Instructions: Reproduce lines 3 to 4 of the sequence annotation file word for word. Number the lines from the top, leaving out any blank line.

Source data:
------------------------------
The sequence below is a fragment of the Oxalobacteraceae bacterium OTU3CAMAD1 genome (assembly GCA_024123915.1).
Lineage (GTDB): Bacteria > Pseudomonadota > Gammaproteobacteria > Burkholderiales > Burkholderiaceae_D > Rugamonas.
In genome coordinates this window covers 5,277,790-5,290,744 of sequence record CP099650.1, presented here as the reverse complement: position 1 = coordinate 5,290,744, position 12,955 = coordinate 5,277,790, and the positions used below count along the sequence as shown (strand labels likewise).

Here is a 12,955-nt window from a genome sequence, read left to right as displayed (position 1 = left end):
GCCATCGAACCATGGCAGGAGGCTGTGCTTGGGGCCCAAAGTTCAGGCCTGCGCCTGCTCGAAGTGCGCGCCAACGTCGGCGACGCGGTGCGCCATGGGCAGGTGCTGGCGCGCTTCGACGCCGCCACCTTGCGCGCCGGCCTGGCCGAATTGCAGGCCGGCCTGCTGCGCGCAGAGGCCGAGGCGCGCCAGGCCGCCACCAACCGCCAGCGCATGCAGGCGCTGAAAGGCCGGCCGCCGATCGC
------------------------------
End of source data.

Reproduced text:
In genome coordinates this window covers 5,277,790-5,290,744 of sequence record CP099650.1, presented here as the reverse complement: position 1 = coordinate 5,290,744, position 12,955 = coordinate 5,277,790, and the positions used below count along the sequence as shown (strand labels likewise).

Here is a 12,955-nt window from a genome sequence, read left to right as displayed (position 1 = left end):